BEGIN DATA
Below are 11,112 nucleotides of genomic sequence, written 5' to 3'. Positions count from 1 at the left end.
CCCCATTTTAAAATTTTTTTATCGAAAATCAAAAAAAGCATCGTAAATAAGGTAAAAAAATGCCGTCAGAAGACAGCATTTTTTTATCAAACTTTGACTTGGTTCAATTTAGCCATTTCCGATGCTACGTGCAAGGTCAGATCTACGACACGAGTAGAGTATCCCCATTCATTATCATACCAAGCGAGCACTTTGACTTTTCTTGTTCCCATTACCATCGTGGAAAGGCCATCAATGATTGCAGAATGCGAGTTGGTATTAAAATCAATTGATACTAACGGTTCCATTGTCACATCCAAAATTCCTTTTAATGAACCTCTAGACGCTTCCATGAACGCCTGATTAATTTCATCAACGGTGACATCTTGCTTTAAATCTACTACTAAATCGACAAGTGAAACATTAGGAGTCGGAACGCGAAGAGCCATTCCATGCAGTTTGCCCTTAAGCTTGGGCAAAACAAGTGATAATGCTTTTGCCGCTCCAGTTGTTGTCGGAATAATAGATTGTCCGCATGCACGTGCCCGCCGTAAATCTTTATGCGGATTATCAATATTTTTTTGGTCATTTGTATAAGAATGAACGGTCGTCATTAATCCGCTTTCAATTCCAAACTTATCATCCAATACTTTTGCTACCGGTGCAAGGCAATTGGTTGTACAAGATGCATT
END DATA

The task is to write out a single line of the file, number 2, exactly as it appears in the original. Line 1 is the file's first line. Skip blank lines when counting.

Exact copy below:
CCCCATTTTAAAATTTTTTTATCGAAAATCAAAAAAAGCATCGTAAATAAGGTAAAAAAATGCCGTCAGAAGACAGCATTTTTTTATCAAACTTTGACTTGGTTCAATTTAGCCATTTCCGATGCTACGTGCAAGGTCAGATCTACGACACGAGTAGAGTATCCCCATTCATTATCATACCAAGCGAGCACTTTGACTTTTCTTGTTCCCATTACCATCGTGGAAAGGCCATCAATGATTGCAGAATGCGAGTTGGTATTAAAATCAATTGATACTAACGGTTCCATTGTCACATCCAAAATTCCTTTTAATGAACCTCTAGACGCTTCCATGAACGCCTGATTAATTTCATCAACGGTGACATCTTGCTTTAAATCTACTACTAAATCGACAAGTGAAACATTAGGAGTCGGAACGCGAAGAGCCATTCCATGCAGTTTGCCCTTAAGCTTGGGCAAAACAAGTGATAATGCTTTTGCCGCTCCAGTTGTTGTCGGAATAATAGATTGTCCGCATGCACGTGCCCGCCGTAAATCTTTATGCGGATTATCAATATTTTTTTGGTCATTTGTATAAGAATGAACGGTCGTCATTAATCCGCTTTCAATTCCAAACTTATCATCCAATACTTTTGCTACCGGTGCAAGGCAATTGGTTGTACAAGATGCATT